House Republicans and Immigration

Much has been said about Republicans and the immigration reform bill that recently passed the Senate Judiciary Committee. So the story goes, if Republicans are to survive as a party, they need to start being perceived as immigrant-friendly.

Though the immigration bill is projected to be approved by the Senate, its fate is not so sure in the Republican-controlled House of Representatives. Despite murmurs among Republicans about needing to soften on immigration, many House Republicans are unconvinced that their passing the immigration bill would endear their party to Latino voters. Tim Huelskamp, a Republican from Kansas, voiced what many are thinking: “There is no evidence to support this idea that Republicans will pick up a lot of votes if we give amnesty to 11 million folks.” Despite his endorsement—an in fact, crafting—of a 2007 immigration bill, Republican presidential hopeful John McCain did not enjoy much of a bump in Hispanic support during this 2008 campaign.

That the path to legalization that the bill would potentially offer immigrants is no fast track to citizenship seems to have little effect on Republican opposition. With the new legislation, it would take undocumented immigrants at least thirteen years to gain citizenship. It is the inevitability of legalization, not its speed, that has Republicans concerned. Tea Party Republicans have influence in the House, and they have voiced their opposition to what, in their minds, amounts to sanctioning and rewarding the breaking of United States immigration law. “I cannot in good conscience ratify illegal conduct with my vote,” says Republican Mo Brooks from Alabama. “Any Republican who advocates ratifying illegal conduct with their vote is subverting the very principles that made the United States a great nation.”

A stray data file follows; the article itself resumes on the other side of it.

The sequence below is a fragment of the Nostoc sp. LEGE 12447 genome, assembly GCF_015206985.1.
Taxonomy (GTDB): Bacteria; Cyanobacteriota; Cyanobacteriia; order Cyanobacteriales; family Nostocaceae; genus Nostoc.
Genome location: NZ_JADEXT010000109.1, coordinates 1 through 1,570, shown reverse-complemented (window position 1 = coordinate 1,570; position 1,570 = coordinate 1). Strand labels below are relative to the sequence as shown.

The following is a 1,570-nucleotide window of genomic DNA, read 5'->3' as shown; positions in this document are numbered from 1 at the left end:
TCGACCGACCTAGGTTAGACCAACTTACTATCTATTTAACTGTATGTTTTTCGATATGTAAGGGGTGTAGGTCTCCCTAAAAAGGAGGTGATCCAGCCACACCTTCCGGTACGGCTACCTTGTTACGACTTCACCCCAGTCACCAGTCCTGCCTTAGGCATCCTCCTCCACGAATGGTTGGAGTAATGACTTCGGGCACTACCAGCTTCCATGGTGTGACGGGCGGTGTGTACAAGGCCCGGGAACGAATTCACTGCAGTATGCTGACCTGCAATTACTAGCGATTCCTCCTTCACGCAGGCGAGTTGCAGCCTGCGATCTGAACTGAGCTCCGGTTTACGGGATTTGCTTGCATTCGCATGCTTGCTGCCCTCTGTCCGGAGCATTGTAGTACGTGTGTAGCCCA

In order for the immigration bill to pass the House, House Republicans would have to believe that there is a need for people who entered the country illegally to be provided a path to citizenship. This is a tall order for most Republican members of the House, for whom such a conviction would signal a dramatic shift in direction. It is possible for Speaker of the House John Boehner to pass the bill in the House with only Democratic support, but Boehner has made statements ruling out that possibility.

If the bill passes through the Senate with significant Republican support, its momentum may push it through the House as well; House Republicans may take broad Republican Senate support as a sign to put the party first by focusing on immigration. It is unlikely that the bill will enjoy broad bipartisan support in the Senate, however, which means that the bill’s future is still very much up in the air.

Source: The Washington Post, “House GOP could still kill immigration reform” Greg Sargent,
May 28, 2013